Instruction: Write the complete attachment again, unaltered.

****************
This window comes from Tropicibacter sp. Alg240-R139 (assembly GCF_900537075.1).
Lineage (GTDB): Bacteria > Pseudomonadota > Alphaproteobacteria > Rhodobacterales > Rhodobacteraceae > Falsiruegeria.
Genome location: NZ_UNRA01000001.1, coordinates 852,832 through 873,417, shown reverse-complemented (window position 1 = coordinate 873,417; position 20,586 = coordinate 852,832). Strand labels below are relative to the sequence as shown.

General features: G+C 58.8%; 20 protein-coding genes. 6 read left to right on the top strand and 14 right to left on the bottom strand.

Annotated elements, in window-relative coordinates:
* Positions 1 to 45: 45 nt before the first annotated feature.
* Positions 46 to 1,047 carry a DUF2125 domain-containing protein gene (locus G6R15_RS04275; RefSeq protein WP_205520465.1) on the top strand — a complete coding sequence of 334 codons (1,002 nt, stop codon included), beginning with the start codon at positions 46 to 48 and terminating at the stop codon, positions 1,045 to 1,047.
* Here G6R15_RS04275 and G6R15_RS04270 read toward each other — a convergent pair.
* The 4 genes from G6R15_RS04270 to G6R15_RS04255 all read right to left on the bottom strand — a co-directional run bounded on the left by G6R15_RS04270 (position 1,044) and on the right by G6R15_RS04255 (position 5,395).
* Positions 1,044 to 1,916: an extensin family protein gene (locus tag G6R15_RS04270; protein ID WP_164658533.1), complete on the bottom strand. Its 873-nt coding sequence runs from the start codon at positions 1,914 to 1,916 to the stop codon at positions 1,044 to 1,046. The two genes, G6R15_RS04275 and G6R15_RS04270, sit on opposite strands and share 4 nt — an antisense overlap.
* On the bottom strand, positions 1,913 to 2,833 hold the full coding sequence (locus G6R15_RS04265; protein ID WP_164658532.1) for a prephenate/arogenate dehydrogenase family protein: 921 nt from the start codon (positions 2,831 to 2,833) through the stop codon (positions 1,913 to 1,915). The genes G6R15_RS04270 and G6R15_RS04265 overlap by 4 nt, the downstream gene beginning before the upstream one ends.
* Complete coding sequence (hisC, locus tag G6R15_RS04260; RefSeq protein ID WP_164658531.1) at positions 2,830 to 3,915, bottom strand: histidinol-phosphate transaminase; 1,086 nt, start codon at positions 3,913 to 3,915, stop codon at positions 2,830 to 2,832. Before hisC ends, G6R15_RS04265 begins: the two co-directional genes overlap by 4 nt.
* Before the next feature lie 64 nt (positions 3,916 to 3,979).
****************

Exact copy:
This window comes from Tropicibacter sp. Alg240-R139 (assembly GCF_900537075.1).
Lineage (GTDB): Bacteria > Pseudomonadota > Alphaproteobacteria > Rhodobacterales > Rhodobacteraceae > Falsiruegeria.
Genome location: NZ_UNRA01000001.1, coordinates 852,832 through 873,417, shown reverse-complemented (window position 1 = coordinate 873,417; position 20,586 = coordinate 852,832). Strand labels below are relative to the sequence as shown.

General features: G+C 58.8%; 20 protein-coding genes. 6 read left to right on the top strand and 14 right to left on the bottom strand.

Annotated elements, in window-relative coordinates:
* Positions 1 to 45: 45 nt before the first annotated feature.
* Positions 46 to 1,047 carry a DUF2125 domain-containing protein gene (locus G6R15_RS04275; RefSeq protein WP_205520465.1) on the top strand — a complete coding sequence of 334 codons (1,002 nt, stop codon included), beginning with the start codon at positions 46 to 48 and terminating at the stop codon, positions 1,045 to 1,047.
* Here G6R15_RS04275 and G6R15_RS04270 read toward each other — a convergent pair.
* The 4 genes from G6R15_RS04270 to G6R15_RS04255 all read right to left on the bottom strand — a co-directional run bounded on the left by G6R15_RS04270 (position 1,044) and on the right by G6R15_RS04255 (position 5,395).
* Positions 1,044 to 1,916: an extensin family protein gene (locus tag G6R15_RS04270; protein ID WP_164658533.1), complete on the bottom strand. Its 873-nt coding sequence runs from the start codon at positions 1,914 to 1,916 to the stop codon at positions 1,044 to 1,046. The two genes, G6R15_RS04275 and G6R15_RS04270, sit on opposite strands and share 4 nt — an antisense overlap.
* On the bottom strand, positions 1,913 to 2,833 hold the full coding sequence (locus G6R15_RS04265; protein ID WP_164658532.1) for a prephenate/arogenate dehydrogenase family protein: 921 nt from the start codon (positions 2,831 to 2,833) through the stop codon (positions 1,913 to 1,915). The genes G6R15_RS04270 and G6R15_RS04265 overlap by 4 nt, the downstream gene beginning before the upstream one ends.
* Complete coding sequence (hisC, locus tag G6R15_RS04260; RefSeq protein ID WP_164658531.1) at positions 2,830 to 3,915, bottom strand: histidinol-phosphate transaminase; 1,086 nt, start codon at positions 3,913 to 3,915, stop codon at positions 2,830 to 2,832. Before hisC ends, G6R15_RS04265 begins: the two co-directional genes overlap by 4 nt.
* Before the next feature lie 64 nt (positions 3,916 to 3,979).